I did call the show to tell them I was going to need a 3rd exhibitor badge for Sunday and I was told to call on Saturday to get it taken care of. It turned out to be moot (once again I'll explain later) but I did call about something else and got no reply until a week or more after the show. At least they called back.

The pricing according to my contract was $500 one 6ft table and two chairs or $900 for a 10ft by 10ft space with no furniture for the Webcomics Pavilion, 6ft by 8ft booth in small press was $900 and if I wanted a corner guaranteed I could pay an additional $375 for it.

There were also the super awesome packages for much bigger deals than any of us that started at $3,195 and went up to $7,980.

Now here's where it gets a bit tricky. On the contract, right next to the words "Webcomics Pavillion" is the word "unfurnished" in parenthesis. But next to the $500 space I bought it says "6' Table w/2 chairs (one table per company)." Now, as you know I'm a former paralegal and both my degrees are in pre-law. This is not the kind of thing that gets past me. So I called Reed and confirmed that I did indeed get a table with my purchase. But just in case, I had a table and two chairs on reserve at the local Taylor Rental. About $30 or so for the whole weekend. Turns out, I almost needed them.

The Good.

Getting the New York tax collection permit was a snap. You can find the starting point here in this thread where Richard of Interverse kindly provided us with a link. I was a little concerned because it was too easy so I made some calls and was told by the tax collection department that I would also need a document called "permission to do business in NY." They gave me another number and when I contacted that government office I was told by two separate people that the tax office people were mistaken, that they don't make people go through dozens of documents and hundreds of dollars to do business for three days in the state of NY. So I filled out the tax application on line and after about three weeks I got a tax collection permit only this one was only good for four days. Perfect.

I want to say that whatever small criticisms I have for Reed; and they are small, they are incredibly nice group of people doing literally the impossible. And they treated me, arguably one of the tiniest shitsplat exhibitors at the show, like a big shot every step of the way.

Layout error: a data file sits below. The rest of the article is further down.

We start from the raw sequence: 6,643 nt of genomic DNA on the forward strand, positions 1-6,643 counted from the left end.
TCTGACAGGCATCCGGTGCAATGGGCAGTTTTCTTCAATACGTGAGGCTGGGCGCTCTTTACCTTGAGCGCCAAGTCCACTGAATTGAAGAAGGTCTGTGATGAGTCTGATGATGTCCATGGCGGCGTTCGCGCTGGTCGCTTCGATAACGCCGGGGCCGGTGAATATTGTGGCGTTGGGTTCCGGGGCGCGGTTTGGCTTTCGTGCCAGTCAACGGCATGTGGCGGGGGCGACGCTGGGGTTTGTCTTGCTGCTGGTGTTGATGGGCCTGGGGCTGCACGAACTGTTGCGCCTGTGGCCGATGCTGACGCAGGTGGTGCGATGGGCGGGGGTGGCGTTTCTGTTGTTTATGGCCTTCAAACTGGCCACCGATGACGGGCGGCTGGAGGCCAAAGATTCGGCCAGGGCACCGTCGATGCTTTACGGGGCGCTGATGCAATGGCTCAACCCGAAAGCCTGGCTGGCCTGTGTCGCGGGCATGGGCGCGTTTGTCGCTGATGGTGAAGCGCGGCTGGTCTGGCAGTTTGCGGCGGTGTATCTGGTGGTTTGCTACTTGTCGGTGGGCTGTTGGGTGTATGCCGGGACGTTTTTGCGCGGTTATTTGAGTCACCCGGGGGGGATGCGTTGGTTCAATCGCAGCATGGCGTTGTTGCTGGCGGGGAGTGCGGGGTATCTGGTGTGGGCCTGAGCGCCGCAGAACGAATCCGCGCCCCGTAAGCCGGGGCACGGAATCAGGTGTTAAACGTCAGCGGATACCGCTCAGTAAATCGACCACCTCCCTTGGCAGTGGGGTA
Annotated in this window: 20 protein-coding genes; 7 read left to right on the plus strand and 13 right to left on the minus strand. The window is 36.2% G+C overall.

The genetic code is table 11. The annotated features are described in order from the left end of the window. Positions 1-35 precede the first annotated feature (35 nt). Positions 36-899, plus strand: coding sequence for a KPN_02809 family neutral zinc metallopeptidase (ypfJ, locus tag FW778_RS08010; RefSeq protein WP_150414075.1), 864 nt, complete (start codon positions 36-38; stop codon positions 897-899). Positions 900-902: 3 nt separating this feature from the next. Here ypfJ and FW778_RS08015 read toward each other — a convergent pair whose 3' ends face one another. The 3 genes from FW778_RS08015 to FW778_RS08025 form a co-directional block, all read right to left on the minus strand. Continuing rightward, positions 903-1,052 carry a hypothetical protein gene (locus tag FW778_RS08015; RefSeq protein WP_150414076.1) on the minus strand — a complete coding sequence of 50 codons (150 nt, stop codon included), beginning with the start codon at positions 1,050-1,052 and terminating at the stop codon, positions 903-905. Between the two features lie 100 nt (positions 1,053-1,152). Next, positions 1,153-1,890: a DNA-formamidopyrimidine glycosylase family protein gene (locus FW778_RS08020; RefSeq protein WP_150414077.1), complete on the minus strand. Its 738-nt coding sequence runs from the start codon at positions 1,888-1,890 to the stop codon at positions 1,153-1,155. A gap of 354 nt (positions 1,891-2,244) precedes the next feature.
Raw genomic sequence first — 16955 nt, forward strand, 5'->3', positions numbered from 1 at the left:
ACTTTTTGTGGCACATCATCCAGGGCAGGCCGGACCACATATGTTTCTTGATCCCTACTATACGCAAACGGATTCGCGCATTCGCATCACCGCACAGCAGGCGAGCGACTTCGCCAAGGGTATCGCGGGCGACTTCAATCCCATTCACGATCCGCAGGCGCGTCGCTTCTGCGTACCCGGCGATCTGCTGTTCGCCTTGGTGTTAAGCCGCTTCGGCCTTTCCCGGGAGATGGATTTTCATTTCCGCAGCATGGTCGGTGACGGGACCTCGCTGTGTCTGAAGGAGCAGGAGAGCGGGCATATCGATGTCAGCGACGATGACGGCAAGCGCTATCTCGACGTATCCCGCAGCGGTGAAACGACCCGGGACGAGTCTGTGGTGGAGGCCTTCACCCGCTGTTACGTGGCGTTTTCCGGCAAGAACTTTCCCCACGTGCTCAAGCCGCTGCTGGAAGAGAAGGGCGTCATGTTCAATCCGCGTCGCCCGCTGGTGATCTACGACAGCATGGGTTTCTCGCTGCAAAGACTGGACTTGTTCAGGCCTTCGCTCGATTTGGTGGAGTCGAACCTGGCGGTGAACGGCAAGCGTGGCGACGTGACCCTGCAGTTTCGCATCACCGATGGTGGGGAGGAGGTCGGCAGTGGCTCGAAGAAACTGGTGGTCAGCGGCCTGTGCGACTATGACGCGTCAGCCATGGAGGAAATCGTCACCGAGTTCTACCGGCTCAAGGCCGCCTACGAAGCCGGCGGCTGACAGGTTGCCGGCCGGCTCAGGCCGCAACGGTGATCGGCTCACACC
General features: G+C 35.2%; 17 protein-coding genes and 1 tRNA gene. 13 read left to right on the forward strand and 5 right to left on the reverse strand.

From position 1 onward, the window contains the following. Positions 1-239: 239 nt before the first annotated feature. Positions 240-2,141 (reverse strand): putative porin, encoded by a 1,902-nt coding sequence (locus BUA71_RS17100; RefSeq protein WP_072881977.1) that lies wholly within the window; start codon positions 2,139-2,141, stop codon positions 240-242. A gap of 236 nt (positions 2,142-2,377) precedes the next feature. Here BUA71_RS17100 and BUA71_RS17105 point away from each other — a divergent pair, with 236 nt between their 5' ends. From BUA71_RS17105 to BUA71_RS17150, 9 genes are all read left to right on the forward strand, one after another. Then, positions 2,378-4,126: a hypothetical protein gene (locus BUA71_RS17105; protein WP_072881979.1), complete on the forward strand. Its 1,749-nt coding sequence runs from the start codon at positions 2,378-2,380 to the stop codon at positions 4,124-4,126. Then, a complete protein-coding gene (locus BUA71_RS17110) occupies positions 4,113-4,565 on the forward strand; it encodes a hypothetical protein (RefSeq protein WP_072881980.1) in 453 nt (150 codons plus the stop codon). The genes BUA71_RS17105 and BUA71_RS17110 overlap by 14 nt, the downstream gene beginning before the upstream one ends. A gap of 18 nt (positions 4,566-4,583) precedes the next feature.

The Show

I was concerned about load in so I called Reed and got the times I needed. I knew I had pretty much all day Thursday to get in and get settled and that was perfect. Compared to the four hours at Connecticon I knew this time around things would go much smoother.

Reed exhibitions keeps the POV lane with limited parking open for people loading into the show on Thursday. They also provide a free helper service if you need it. I was worried we might if all the parking was taken but when we arrived in the early afternoon we cruised right into the POV lane, found a decent spot and unloaded casually. It was great.

I headed to the counter for my passes and was surprised to find eight of them. Yes, I said eight. Five exhibitor badges and three professional badges. I was shocked. For me, I always try to be honest so when I came clean with the Reed volunteers handing out the badges they shrugged and told me to keep them. I don't expect that will happen at every con. But I have to say, it made me pretty happy and solved my Sunday problem with Chadm1n coming. My contract did not specify the number of badges for my table so I had called Reed and asked them and was told just the two exhibitors. It was a very happy mistake.

The escalators were shut off which was kind of a drag and the line to use the elevator was disheartening so we hauled our stuff up the stilled escalator and made the way to our space. I was both immediately lost and shocked at how little had been done to prepare the center for the con.

My mind had the exhibit hall backwards, so once I got my bearings with the map I grabbed from the pass pickup area I found our spot and like much of the convention hall, there was little there. No carpet had been laid, no tables, no chairs; just some metal poles with black cloth hung upon them and a cardboard sign that said "Remedial Comics *2477". It was one of the most beautiful things I've ever seen.